Monday, December 24, 2007

Reactive versus Proactive? What makes sense?

When managing budgets, where the lives of many hang in the balance, what makes the most sense? Should a good manager focus on where things are heading, or respond after the adverse conditions have already arrived? Just what makes sense?

When it comes to the Capital Facilities Plan, the District expends money in the form of salaries and fees to consultants to help forecast enrollment trends. When the last reliable CFP was generated, and adopted by the Board, all reasonable measures pointed to a drastic and irrefutable downward trend in enrollment. But somehow, the Board adopted the document but never insisted that the document guide decisions internally. Just what sort of chaos is that?

Wouldn't it be better to know in advance when your state checks are going to get smaller? Wouldn't it be better to know years in advance that you might have to trim programming a wee bit? Why wait until the bad news hits? Why wait until teachers start seeing empty chairs in their classrooms before you start slashing budgets? Why not make adjustments gradually over time - well in advance of financial consequences?

I remain convinced that the District, one person in particular, seeks to use enrollment realities as a weapon of war - slashing personnel and demanding that undesirable programs be cut or trimmed back to a less offensive level.

Forecasting enrollment trends is not the story of Chicken Little. It isn't about a single and lone voice screaming a message that makes little to no sense to anyone. This is clearly a case of a solid assessment, endorsed by Board adoption and yet no meaningful action was taken as a result. Current enrollment has demonstrated that the sky has fallen and that Chicken Little was right all along.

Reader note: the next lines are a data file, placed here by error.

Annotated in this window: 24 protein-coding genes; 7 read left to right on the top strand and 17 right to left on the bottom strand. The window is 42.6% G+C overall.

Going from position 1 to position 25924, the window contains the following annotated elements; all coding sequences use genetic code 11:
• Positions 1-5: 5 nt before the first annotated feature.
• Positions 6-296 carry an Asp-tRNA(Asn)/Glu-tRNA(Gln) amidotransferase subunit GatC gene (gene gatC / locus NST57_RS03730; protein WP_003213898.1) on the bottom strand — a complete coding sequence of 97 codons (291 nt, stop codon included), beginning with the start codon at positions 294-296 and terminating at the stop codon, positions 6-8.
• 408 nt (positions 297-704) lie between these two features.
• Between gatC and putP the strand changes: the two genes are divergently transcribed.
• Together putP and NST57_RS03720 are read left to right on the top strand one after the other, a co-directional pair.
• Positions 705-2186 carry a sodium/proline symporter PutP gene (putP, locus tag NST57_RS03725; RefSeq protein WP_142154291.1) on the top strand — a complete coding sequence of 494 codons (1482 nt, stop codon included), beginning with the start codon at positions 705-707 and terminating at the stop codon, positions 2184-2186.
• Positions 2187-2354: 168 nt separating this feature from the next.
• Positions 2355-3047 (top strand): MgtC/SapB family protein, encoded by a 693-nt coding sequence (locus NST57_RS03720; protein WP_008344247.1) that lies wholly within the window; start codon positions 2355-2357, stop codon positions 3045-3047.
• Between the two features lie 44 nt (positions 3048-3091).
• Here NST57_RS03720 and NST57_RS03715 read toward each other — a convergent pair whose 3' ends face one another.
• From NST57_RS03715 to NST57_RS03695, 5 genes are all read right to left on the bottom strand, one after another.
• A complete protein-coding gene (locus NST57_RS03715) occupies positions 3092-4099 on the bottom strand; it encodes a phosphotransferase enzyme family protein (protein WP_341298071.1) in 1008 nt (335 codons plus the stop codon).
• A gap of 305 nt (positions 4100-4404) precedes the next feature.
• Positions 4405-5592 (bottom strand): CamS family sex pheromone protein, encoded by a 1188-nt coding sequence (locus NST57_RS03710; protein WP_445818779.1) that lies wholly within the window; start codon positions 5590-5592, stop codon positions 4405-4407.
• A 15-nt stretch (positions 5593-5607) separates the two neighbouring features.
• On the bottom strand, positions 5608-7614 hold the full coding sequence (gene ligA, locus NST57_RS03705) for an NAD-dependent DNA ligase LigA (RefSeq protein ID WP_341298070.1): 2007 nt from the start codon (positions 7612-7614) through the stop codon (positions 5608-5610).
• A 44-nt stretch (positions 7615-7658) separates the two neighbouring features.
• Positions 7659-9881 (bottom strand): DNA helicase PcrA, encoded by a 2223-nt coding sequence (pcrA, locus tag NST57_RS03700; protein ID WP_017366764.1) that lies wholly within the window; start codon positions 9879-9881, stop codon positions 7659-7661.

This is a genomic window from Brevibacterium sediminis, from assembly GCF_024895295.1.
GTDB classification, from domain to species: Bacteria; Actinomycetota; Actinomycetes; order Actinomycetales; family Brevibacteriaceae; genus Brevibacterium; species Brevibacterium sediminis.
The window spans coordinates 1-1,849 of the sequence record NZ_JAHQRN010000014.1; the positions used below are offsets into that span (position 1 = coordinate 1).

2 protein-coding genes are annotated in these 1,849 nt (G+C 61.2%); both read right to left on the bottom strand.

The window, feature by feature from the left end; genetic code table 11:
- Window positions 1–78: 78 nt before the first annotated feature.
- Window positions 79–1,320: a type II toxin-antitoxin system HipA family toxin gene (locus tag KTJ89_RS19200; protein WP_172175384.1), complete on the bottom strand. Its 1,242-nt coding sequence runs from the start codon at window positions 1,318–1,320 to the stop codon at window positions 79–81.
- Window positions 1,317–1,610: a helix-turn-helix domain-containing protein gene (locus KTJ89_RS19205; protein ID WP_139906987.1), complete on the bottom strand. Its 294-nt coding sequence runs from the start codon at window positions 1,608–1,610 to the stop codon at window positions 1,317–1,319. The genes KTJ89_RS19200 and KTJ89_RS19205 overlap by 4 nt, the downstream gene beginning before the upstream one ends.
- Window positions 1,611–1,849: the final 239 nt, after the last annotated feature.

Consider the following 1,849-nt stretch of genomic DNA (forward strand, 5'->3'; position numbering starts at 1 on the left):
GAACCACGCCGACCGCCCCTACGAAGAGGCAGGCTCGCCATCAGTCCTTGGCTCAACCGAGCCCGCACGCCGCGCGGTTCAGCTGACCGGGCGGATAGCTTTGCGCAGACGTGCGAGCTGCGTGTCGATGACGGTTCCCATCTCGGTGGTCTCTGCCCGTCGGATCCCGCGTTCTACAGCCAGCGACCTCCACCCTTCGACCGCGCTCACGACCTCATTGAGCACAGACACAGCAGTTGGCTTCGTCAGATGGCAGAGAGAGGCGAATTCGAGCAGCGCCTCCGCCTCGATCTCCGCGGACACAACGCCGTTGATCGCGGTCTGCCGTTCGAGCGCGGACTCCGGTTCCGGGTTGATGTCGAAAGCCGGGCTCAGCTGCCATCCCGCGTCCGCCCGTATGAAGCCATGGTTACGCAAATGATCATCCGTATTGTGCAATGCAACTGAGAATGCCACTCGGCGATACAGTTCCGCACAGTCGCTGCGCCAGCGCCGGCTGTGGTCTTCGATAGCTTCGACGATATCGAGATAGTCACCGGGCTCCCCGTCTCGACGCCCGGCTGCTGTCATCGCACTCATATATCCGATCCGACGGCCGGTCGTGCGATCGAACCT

It's as if the District was speeding down the highway and only started wondering about the value of brakes after slamming into the car in front of them.


Anonymous said...

On one hand this person attempts to maintain an image of fiscal frugality and responsibility in a policing capacity. On the other hand huge amounts of taxpayer dollars are wasted on vain pursuits or incompetent decisions. In fiction this person would be painted as the villain and clearly identified as a schizophrenic. How does this affect our reality? Why have the leaders lost the definition of their own existences and act instead as rulers? Who is writing this as bad fiction? When can we expect the cavalry to ride over the hill?

Anonymous said...

What is really scary is that the person playing the numbers actually thinks they are smart enough to win "the game." The only thing is, the numbers are our tax dollars, and the game, our children's education.

Marla, go play with your own money and your own children's education. said...

I weep.